Type News: ibid.

All of this has happened before, and all of it will happen again. But let’s not let that stop us! We have an abundance of new-seeming things for you to enjoy.

New Type

Not only did Letters From Sweden pop out a “2.0” version of Siri — their inaugural release from last year — but they also introduced a new historical display face. Kumla is a idiosyncratic, single weight sans constructed from extrapolated linear forms. Initially spotted by Göran Söderström on the façade of the Kumla Skofabrik factory, he discusses the history and process behind both the face and the town that inspired it: in the footsteps of a 1920s signmaker.

Originally conceived nearly two decades ago, Franck Jalleau’s Morisawa-winning Scripto is the latest face to grace the growing Bureau des Affaires Typographiques catalogue. Gestural strokes and modulation, a semi-connected flow, and “characters with different energies” afford an incredible range of personality — clearly influenced by ancient Roman cursives.

Under his new Looseleaf Fonts banner, Nathanael Bonnell has caught and released Walleye. Designed for use in long text settings, the four styles of this crisp serif family cover a lot of ground. Calligraphically considered stokes and “airy letterforms” enhance the face’s very readable nature. As well, thoughtfully integrated Latin, Greek, and Cyrillic character sets provide extensive language support.

Making its first appearance in the Storm Type Foundry quiver almost twenty years ago, the distinctively inscriptional Mramor family included both a small set of text faces alongside the stylized titling capitals. Over time, those text weights were replaced by the expanded range of Amor Serif (and its sans cousin), leaving the display weights to be reinvigorated as Mramor Pro. This sharply cut display face now features an array of alternates, ligatures, accurate small caps, Cyrillic glyphs, and numerous sets of figures.

Schizotype’s Dave Rowland showed up this week with another casual, sign painter’s script with a vintage vibe. Ollie may be bouncy and bold on the outside, but under the hood lies some seriously sophisticated OpenType chutzpah — controlling close to 900 glyphs.

“There’s no reason Courier has to look terrible.” Taking this statement as a challenge, screenwriter John August and type designer (and professional steadyicam operator!) Alan Dague-Greene collaborated on Courier Prime — their “better” version of the ubiquitous typewriter face. Without sacrificing the bland uniformity (or fixed pitch metrics) which make Bud Kettler’s original the de facto choice of screenwriters, they tuned up the creakiest parts. For instance, the bold weight is bolder and the italics — well, now they’re actually italics.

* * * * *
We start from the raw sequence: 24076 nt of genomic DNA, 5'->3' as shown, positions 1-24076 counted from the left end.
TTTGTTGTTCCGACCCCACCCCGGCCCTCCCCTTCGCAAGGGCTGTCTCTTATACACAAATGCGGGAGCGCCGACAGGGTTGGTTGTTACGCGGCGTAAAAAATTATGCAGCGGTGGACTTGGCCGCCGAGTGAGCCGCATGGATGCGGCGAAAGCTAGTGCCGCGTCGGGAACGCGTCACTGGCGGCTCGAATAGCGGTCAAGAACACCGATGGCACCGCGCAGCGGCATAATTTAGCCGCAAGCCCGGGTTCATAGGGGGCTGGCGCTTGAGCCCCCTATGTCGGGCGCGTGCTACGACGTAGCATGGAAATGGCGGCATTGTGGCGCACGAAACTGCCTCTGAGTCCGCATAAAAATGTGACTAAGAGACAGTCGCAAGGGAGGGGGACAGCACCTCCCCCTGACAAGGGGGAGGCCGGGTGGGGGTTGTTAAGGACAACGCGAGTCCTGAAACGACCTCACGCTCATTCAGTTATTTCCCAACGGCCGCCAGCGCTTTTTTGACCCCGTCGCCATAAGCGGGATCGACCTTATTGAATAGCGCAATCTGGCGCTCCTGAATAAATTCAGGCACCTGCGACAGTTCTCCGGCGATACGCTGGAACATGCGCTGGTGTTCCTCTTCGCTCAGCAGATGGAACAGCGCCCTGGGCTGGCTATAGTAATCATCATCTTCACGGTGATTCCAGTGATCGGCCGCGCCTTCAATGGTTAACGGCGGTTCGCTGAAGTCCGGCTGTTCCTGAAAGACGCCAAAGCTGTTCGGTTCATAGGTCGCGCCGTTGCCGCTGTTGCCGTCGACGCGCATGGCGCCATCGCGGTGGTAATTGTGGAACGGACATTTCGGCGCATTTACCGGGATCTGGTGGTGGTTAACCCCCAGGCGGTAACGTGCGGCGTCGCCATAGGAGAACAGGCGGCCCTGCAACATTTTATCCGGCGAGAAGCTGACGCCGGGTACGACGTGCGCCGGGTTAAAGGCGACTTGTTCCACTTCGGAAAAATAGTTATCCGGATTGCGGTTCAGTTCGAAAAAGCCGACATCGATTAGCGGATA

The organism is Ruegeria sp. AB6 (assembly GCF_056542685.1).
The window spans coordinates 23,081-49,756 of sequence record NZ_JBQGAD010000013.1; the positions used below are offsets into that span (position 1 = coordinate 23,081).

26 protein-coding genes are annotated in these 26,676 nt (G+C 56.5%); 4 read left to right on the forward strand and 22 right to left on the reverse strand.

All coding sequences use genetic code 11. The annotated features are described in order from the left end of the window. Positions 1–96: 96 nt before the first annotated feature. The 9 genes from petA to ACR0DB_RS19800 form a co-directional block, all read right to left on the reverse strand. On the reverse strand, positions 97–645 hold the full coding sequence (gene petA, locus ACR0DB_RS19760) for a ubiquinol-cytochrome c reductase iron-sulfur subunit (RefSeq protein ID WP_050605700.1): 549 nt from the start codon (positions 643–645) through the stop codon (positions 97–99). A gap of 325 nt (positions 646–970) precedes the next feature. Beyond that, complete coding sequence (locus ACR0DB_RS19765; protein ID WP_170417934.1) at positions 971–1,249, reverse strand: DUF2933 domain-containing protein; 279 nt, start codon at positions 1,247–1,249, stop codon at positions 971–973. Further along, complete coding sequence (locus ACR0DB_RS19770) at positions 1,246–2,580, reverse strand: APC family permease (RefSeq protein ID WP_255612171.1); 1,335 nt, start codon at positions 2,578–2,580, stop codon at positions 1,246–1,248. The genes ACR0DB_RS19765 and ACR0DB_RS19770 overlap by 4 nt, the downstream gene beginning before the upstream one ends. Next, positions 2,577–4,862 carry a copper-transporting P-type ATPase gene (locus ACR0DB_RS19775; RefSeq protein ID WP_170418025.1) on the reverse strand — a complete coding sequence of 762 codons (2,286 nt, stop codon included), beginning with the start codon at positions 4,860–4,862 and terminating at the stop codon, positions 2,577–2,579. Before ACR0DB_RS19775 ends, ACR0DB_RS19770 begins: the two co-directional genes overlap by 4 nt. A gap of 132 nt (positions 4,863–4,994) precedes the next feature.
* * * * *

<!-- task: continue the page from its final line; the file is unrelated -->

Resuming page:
What better way to wrap up a veritable salmagundi of new type than with a beefy bifurcate. Spencer Charles has channelled and massaged some classic American woodtype into the likes of Black Creek. This fanciful Tuscan sports a minimal — yet historically appropriate — character set, plus small caps and a handful of charming “catchwords”.

News

You got me, and baby I got news.

Events

“What has been is what will be, and what has been done is what will be done; there is nothing new under the sun.” Really? Tell that to these upcoming events:

No shadow here

That’s it, this time around, and rest assured: there won’t be a six-week delay for the next edition — see you next week!

Thanks to Grant Hutchinson for reporting on this week’s new type. Thanks to Grant Hutchinson for reporting on this week’s new type. Thanks to Grant Hutchinson for reporting on this week’s new type. What.

 

Comments are closed on this entry.

Subscribe for Updates

Blog RSS feed

Recent Entries

Categories

Archived Entries

2014
Jan
2013
Jan
Feb
Mar
Apr
May
Jun
Jul
Aug
Sep
Oct
Nov
2012
Jan
Feb
Mar
Apr
May
Jun
Jul
Aug
Sep
Oct
Nov
Dec
2011
Jan
Feb
Mar
Apr
May
Jun
Jul
Aug
Sep
Oct
Nov
Dec
2010
Jan
Feb
Apr
Jul
Aug
Sep
Oct
Nov
Dec
2009
May
Sep
Oct
Nov
Dec